I’ve been a runner for over 25 years. We are easy to recognize: lean, toned, thinned out in the face and a few extra wrinkles around the eyes and lips. I’m proud of the thousands of miles I have clocked and have medals and stories to prove it. However, like many who have developed a runners lifestyle I also relate to runner problems. Although I am definitely an ectomorph and do cross training to maintain a stable core, I am still vulnerable to injury and tight muscles.
Just as a luxury car needs regular maintenance, so do runners. That is why I devote at least 40 minutes every evening to foam rolling. Beginning with my calves, I lay down so the foam roller is right underneath one of them beginning at the Achilles. I then cross the inactive leg over the leg that has the roller under it. I roll the back and sides while watching the evening news or while our family’s enjoying a movie. When the roller hits a tight spot (I usually gasp at this point), I hold it for 30 seconds and then slowly roll until I find the next suspect. When I finish with my calves I move up to my hamstrings which are notoriously tight. Beginning as close to the glutes as possible, I make my way down the roller, one hamstring at a time and resting for 30 seconds when I locate the tight areas. Again, crossing the opposite leg over the one being rolled, adds more intensity. I will then lay on the foam roller and do the same routine with my quadriceps. These muscles can be overlooked until you begin having knee pain. Foam rollers also work wonders on tight hip flexors (running sisters, take note!) just be sure to only roll on the muscles and never bones.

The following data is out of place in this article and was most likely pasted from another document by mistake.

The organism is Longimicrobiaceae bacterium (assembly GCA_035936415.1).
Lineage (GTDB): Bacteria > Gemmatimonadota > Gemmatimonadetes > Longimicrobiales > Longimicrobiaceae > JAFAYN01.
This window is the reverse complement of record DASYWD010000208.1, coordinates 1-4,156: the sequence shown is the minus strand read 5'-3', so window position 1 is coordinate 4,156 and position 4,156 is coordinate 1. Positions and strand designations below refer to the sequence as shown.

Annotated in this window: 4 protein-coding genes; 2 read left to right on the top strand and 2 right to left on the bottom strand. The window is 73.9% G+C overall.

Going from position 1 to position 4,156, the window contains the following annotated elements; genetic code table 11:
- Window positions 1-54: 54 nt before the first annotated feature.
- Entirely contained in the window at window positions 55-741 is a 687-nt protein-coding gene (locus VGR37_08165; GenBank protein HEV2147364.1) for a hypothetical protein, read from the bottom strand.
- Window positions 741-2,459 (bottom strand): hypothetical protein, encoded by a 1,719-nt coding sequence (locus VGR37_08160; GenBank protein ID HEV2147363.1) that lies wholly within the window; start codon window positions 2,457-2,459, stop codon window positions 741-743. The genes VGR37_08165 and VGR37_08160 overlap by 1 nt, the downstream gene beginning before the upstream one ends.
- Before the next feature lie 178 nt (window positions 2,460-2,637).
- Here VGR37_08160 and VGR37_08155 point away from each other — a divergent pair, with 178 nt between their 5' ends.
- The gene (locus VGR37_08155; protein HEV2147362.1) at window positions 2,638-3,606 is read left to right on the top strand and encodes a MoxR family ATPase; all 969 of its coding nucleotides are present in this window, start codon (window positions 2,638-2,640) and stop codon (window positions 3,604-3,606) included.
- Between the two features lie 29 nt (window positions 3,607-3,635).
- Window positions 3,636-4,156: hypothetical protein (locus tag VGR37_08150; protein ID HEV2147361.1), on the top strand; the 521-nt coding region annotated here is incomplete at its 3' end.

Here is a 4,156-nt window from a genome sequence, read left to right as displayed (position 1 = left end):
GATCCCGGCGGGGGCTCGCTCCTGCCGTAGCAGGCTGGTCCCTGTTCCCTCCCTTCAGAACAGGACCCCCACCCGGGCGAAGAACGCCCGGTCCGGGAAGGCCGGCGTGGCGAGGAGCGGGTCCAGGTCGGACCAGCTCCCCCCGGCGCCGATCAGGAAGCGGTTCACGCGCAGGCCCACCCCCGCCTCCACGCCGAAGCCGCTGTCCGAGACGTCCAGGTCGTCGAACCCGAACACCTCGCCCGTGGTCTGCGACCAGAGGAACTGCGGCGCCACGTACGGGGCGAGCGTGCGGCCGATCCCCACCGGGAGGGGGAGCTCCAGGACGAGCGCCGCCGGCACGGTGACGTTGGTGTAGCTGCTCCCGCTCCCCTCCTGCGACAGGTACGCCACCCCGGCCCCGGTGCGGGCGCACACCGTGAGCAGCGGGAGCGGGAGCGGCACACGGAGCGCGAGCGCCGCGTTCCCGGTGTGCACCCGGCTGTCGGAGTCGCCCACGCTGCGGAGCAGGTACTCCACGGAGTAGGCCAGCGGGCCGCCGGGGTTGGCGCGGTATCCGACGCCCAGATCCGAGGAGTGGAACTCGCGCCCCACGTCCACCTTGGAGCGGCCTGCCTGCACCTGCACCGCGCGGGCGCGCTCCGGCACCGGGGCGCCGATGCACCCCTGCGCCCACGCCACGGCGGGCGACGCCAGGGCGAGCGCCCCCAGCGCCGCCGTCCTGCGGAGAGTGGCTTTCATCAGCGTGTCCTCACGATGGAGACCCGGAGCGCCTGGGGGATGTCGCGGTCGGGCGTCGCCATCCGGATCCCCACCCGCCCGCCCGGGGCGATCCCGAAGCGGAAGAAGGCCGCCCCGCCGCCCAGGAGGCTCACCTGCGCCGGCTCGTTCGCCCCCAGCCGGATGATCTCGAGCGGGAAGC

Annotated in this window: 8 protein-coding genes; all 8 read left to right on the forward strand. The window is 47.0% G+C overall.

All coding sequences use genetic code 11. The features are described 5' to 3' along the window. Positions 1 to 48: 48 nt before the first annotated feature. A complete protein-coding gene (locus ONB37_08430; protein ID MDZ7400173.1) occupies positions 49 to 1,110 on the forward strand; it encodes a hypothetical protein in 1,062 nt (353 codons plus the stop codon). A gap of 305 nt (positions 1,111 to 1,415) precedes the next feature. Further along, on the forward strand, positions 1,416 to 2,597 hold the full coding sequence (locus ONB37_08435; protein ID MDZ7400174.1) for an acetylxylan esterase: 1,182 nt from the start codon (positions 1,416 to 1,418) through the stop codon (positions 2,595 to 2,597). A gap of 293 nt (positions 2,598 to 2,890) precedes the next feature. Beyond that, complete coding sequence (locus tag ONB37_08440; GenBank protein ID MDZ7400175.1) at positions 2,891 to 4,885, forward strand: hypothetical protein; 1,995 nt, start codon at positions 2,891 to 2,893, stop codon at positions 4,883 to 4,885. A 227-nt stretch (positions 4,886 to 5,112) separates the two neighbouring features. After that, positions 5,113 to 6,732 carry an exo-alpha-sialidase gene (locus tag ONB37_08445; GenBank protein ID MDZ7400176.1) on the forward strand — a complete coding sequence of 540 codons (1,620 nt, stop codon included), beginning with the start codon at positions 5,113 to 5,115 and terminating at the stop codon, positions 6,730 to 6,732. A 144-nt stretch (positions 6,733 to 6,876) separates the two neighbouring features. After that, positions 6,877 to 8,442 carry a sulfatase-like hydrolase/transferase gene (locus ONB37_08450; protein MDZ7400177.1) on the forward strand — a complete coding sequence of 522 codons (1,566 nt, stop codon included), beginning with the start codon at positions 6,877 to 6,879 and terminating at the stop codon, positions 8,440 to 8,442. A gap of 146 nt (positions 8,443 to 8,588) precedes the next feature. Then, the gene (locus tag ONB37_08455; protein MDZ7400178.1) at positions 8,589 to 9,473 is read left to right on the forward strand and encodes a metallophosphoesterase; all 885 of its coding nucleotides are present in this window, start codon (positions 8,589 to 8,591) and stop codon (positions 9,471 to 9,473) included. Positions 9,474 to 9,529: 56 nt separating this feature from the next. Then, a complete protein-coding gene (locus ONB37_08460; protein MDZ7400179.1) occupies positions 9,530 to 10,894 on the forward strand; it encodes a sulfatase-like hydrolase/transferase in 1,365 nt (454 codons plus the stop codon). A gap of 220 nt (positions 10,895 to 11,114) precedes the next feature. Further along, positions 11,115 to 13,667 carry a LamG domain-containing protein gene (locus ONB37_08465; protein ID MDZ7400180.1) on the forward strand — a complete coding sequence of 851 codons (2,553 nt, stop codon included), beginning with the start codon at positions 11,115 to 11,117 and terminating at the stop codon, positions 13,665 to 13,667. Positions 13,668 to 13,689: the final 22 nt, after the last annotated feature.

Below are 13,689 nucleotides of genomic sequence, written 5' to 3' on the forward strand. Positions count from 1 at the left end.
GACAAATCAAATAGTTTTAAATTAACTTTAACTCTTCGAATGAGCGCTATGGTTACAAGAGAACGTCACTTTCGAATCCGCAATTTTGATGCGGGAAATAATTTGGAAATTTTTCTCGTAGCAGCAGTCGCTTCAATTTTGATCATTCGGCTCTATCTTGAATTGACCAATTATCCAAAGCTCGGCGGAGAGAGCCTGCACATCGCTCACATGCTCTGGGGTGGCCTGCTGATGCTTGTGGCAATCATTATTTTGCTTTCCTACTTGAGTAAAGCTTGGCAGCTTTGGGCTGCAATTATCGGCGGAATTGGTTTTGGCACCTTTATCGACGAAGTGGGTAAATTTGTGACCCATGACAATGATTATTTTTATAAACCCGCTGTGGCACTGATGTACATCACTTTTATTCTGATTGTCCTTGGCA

Foam rolling is a self-massage that not only relieves tightness but also contributes to instant relaxation. I tend to sleep better when I do this nightly routine. Ben Franklin once said, “An ounce of prevention is worth a pound of cure.” He may not have experienced the worth of a foam roller, but he clearly understood that prevention was a much better option than injury.